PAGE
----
monday, 2 march of 2015

WhatsApp’s Near-Suspension in Brazil Highlights Legal Concerns for Web Firms

The decision by a county judge that nearly forced the suspension of Facebook Inc.’s Whatsapp throughout Brazil this week has added to legal concerns for Web firms in the fast-growing market.

Judge Luiz Moura Correia, who presides over a county investigations court in the northeastern state of Piaui, ordered telecommunications operators to suspend access to the popular smartphone messaging application, alleging that the company hadn’t responded to subpoenas for information related to a local police investigation. Another judge in Piaui overturned the suspension decision late Thursday after backlash from the telecom companies and other critics.

The near-suspension of Whatsapp, which was the most downloaded app last year in the world’s fourth-largest smartphone market, underscores the legal hurdles and difficulties that U.S. web firms such as Facebook and Google Inc. face in protecting the privacy of users located around the world. The Brazilian and U.S. governments have an agreement on which courts can request information from Internet companies located on each other’s soil. But Brazilian officials including President Dilma Rousseff have long complained that the process has proved slow and cumbersome.

Officials with a local child-protection police unit in Piaui said that the company had failed to comply with court orders for user information since 2013. Piaui police said they are investigating a child pornography scheme in which a Whatsapp user was allegedly coercing minors into sending pornographic images of themselves, but can’t disclose whether that investigation is related to Judge Correria’s order because the court proceedings are confidential.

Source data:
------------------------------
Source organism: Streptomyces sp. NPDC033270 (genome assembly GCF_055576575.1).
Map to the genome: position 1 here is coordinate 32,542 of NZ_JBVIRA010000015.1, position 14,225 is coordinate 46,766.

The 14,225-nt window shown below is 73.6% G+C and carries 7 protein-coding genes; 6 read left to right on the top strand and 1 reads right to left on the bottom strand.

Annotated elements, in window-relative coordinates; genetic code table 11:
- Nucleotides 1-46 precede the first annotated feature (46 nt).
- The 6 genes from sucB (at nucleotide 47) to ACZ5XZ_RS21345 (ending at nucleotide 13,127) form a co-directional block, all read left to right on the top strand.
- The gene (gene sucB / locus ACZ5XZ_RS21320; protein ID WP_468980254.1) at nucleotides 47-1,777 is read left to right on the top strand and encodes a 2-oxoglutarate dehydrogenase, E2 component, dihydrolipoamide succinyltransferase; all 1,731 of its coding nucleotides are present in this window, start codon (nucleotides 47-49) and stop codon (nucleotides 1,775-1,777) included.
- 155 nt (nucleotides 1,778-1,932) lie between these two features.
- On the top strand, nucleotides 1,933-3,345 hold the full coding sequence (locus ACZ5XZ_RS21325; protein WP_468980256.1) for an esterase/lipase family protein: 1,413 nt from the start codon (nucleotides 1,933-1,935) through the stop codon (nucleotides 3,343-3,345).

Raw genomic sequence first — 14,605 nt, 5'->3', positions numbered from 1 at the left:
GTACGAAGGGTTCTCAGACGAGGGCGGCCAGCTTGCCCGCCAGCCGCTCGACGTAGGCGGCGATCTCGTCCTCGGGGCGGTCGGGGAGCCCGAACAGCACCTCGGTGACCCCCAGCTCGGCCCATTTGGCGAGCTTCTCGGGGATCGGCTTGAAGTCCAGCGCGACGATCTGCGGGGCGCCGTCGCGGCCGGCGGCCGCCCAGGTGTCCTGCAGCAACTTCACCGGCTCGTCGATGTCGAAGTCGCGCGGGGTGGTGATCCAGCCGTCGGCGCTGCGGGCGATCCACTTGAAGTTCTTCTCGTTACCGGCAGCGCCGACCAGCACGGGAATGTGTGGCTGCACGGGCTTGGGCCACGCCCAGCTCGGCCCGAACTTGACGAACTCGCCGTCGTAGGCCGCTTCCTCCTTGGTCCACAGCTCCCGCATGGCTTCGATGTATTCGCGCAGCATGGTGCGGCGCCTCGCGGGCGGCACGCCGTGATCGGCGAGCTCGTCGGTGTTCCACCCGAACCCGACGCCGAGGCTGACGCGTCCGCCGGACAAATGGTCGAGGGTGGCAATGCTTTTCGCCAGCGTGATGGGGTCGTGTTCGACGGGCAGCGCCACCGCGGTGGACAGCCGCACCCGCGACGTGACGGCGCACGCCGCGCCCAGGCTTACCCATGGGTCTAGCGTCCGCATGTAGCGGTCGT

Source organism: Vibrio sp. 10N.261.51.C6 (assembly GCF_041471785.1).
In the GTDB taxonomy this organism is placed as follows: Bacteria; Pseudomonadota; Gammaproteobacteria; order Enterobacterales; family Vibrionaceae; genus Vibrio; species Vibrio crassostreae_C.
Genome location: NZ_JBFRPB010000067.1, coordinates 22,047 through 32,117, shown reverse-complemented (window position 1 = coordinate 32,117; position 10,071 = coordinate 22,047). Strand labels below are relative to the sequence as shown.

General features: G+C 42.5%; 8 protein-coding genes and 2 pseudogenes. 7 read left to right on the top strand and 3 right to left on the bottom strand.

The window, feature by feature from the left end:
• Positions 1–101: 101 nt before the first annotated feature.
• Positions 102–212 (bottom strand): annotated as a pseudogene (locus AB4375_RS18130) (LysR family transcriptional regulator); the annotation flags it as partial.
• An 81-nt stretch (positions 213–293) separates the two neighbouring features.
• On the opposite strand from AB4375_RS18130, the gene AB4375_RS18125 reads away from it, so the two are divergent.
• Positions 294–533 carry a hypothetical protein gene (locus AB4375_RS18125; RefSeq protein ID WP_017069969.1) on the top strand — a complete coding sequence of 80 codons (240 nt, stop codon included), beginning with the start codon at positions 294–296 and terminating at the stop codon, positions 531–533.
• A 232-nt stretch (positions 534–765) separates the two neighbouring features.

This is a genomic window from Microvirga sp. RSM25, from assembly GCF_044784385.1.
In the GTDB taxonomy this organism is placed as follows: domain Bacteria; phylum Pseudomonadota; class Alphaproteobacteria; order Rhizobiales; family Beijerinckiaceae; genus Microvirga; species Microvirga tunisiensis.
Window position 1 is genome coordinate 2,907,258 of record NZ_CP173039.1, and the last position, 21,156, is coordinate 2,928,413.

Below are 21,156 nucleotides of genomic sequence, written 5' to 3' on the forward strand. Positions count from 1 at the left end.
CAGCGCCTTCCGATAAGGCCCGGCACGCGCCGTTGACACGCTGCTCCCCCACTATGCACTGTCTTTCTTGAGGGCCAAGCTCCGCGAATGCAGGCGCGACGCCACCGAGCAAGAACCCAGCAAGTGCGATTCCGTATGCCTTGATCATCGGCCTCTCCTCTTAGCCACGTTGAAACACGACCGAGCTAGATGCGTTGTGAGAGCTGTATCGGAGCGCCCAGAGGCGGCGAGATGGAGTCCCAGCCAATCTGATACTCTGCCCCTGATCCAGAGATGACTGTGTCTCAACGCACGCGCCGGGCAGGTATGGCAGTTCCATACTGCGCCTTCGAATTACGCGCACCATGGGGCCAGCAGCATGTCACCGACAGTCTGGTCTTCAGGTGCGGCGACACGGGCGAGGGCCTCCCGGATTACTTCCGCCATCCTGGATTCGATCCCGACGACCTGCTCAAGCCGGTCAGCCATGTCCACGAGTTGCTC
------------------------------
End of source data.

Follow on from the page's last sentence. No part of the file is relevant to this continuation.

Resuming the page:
Court officials and police declined to provide more detail on the kind of information they want from Whatsapp. The company has said in the past that it deletes messages from its servers immediately after they are delivered to recipients. But Internet experts say that companies like Whatsapp may have other data valuable to a police investigation, such as metadata that could help pinpoint the origin of a message or a photo.

Brandon McCormick, a spokesman Whatsapp, declined to comment.

Whatsapp, based in Mountain View, Calif., and without offices in Brazil, isn’t the first Internet company to face court-ordered suspension in the country. Google’s Youtube was also temporarily blocked in 2007 after a Brazilian model sued the company to have paparazzi videos of herself and her boyfriend removed from the site. The decision was overturned, but not until after some carriers had already blocked the service for several days.

To address some of these conflicts, the Brazilian government passed an Internet law last year called Marco Civil. But terms in the law about jurisdiction are broad and need further explanation, experts say, leading to a wide range of interpretations including the one Judge Correia made to force suspension of Whatsapp.

Going strictly in accordance with the spirit of Marco Civil, “websites can be responsible for third party content and can be held liable” financially, said Ronaldo Lemos, executive director of the Institute for Technology and Society in Rio de Janeiro, who is also an attorney. “But [they] can never be blocked or filtered or prevented from operating,” he said, because that could be considered a form of censorship.

Meanwhile suspension orders carry negative implications for both Brazilian and foreign Internet companies offering services to one of the world’s largest Internet markets by number of users, Mr. Lemos said. “The decision was suspended but similar cases will continue to happen,” he said. “That is incentive for companies to stop offering services to Brazil, and I think that is really bad.”

Brazil, with a population of about 200 million, is one of the largest markets outside the U.S. for Google, Facebook and Twitter.

Telecom carriers criticized the move against Whatsapp as well. SindiTelebrasil, a telecom industry association, said Thursday that “The measure may cause huge damage to millions of Brazilians who use the services, essential in many cases for their day-to-day lives, including at work … For SindiTelebrasil, the measure is disproportionate.”

(Published by The Wall Street Journal – February 27, 2015)

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